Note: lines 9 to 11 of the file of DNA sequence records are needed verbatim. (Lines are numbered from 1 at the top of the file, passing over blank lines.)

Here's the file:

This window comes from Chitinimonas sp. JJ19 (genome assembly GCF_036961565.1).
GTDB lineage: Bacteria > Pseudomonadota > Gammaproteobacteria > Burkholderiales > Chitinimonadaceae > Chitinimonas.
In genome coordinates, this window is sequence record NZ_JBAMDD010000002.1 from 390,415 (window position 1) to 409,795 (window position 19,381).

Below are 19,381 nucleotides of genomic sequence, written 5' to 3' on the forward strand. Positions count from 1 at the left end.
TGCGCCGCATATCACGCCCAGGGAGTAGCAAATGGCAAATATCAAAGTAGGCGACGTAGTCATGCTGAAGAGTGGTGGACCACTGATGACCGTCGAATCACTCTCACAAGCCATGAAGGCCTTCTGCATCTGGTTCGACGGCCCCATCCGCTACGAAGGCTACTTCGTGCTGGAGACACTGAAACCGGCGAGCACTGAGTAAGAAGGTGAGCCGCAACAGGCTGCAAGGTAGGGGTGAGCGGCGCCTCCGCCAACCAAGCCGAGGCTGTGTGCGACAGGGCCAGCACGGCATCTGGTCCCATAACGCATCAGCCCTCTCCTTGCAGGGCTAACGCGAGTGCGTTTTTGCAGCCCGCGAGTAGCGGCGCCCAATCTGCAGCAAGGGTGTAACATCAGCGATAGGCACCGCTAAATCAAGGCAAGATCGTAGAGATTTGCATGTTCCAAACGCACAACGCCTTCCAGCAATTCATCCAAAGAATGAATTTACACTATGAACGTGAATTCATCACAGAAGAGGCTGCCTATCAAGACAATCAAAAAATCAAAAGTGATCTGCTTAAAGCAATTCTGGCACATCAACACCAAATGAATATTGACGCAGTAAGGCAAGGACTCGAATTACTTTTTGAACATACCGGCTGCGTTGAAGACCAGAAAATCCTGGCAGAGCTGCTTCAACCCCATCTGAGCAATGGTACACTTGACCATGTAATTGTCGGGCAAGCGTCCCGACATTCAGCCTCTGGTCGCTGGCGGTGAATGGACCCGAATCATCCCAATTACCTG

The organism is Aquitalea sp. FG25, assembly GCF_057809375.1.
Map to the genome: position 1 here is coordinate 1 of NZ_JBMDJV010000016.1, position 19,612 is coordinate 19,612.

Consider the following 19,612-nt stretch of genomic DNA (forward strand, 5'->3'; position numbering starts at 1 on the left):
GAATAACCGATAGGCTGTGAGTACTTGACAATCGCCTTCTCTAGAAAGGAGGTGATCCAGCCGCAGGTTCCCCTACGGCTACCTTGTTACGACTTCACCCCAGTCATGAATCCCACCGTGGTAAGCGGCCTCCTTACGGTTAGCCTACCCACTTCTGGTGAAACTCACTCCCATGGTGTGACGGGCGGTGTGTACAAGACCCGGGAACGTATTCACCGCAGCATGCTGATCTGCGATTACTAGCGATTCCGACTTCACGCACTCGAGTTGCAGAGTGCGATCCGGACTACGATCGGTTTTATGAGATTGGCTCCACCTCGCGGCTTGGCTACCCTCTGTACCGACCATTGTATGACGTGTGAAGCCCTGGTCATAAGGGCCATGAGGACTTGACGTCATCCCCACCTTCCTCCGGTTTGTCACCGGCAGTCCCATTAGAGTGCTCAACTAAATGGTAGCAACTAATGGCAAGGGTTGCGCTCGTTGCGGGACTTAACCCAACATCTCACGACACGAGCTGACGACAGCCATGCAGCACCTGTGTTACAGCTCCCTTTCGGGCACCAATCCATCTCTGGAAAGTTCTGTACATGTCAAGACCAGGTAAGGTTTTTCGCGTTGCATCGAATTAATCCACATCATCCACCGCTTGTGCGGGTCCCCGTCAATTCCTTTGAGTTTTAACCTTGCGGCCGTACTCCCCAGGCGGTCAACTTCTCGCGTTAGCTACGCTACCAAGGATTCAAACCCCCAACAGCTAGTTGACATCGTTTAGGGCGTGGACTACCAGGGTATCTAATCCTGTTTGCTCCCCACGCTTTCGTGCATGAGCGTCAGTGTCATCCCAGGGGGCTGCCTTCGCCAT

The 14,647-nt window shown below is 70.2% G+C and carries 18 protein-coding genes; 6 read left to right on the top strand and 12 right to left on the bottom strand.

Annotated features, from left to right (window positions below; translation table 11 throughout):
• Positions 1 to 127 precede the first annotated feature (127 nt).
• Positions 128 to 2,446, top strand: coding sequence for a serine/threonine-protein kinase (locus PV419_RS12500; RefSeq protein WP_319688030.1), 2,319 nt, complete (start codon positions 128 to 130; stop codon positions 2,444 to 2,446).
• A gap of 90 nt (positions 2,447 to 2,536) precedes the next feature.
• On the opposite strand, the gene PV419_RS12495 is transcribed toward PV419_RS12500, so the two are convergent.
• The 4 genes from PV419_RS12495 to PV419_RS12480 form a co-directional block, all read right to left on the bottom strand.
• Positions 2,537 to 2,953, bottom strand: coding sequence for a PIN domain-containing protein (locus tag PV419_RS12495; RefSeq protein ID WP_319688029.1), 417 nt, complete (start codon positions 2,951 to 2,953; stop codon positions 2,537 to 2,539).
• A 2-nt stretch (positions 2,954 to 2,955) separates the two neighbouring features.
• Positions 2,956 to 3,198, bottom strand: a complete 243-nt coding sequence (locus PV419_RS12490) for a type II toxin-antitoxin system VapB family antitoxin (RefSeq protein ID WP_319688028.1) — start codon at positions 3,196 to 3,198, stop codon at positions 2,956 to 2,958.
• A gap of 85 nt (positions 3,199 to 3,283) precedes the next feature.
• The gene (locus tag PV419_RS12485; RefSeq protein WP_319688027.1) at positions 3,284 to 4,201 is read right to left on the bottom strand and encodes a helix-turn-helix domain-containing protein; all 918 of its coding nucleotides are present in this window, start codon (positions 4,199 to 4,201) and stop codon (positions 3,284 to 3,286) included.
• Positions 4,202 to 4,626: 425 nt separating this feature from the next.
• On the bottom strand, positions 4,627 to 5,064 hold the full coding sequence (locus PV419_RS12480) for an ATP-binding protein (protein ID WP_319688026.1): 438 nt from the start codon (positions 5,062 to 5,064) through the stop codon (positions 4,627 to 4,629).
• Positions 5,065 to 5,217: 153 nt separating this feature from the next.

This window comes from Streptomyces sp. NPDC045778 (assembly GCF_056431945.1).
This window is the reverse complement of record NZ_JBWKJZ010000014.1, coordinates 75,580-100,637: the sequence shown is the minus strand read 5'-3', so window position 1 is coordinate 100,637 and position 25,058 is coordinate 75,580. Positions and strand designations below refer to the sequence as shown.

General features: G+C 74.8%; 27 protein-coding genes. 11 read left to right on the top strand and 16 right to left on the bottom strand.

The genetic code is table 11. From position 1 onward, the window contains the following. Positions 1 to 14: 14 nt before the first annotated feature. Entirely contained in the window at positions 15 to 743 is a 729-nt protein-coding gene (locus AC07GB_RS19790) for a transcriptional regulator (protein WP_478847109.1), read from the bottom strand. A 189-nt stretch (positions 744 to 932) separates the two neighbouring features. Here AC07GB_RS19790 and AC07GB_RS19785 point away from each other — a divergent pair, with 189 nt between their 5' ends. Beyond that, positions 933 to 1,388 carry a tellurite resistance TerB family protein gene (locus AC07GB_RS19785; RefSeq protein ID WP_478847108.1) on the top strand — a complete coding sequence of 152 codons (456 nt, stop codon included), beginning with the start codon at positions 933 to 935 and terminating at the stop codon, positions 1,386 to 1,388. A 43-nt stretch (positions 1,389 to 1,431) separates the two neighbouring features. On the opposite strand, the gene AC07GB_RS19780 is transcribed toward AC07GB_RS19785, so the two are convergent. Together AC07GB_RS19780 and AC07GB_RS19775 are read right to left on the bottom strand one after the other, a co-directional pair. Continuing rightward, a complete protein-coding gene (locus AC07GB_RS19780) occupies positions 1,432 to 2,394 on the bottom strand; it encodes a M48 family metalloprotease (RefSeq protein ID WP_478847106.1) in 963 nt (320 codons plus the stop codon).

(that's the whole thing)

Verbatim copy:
GAATAACCGATAGGCTGTGAGTACTTGACAATCGCCTTCTCTAGAAAGGAGGTGATCCAGCCGCAGGTTCCCCTACGGCTACCTTGTTACGACTTCACCCCAGTCATGAATCCCACCGTGGTAAGCGGCCTCCTTACGGTTAGCCTACCCACTTCTGGTGAAACTCACTCCCATGGTGTGACGGGCGGTGTGTACAAGACCCGGGAACGTATTCACCGCAGCATGCTGATCTGCGATTACTAGCGATTCCGACTTCACGCACTCGAGTTGCAGAGTGCGATCCGGACTACGATCGGTTTTATGAGATTGGCTCCACCTCGCGGCTTGGCTACCCTCTGTACCGACCATTGTATGACGTGTGAAGCCCTGGTCATAAGGGCCATGAGGACTTGACGTCATCCCCACCTTCCTCCGGTTTGTCACCGGCAGTCCCATTAGAGTGCTCAACTAAATGGTAGCAACTAATGGCAAGGGTTGCGCTCGTTGCGGGACTTAACCCAACATCTCACGACACGAGCTGACGACAGCCATGCAGCACCTGTGTTACAGCTCCCTTTCGGGCACCAATCCATCTCTGGAAAGTTCTGTACATGTCAAGACCAGGTAAGGTTTTTCGCGTTGCATCGAATTAATCCACATCATCCACCGCTTGTGCGGGTCCCCGTCAATTCCTTTGAGTTTTAACCTTGCGGCCGTACTCCCCAGGCGGTCAACTTCTCGCGTTAGCTACGCTACCAAGGATTCAAACCCCCAACAGCTAGTTGACATCGTTTAGGGCGTGGACTACCAGGGTATCTAATCCTGTTTGCTCCCCACGCTTTCGTGCATGAGCGTCAGTGTCATCCCAGGGGGCTGCCTTCGCCAT

The 14,647-nt window shown below is 70.2% G+C and carries 18 protein-coding genes; 6 read left to right on the top strand and 12 right to left on the bottom strand.

Annotated features, from left to right (window positions below; translation table 11 throughout):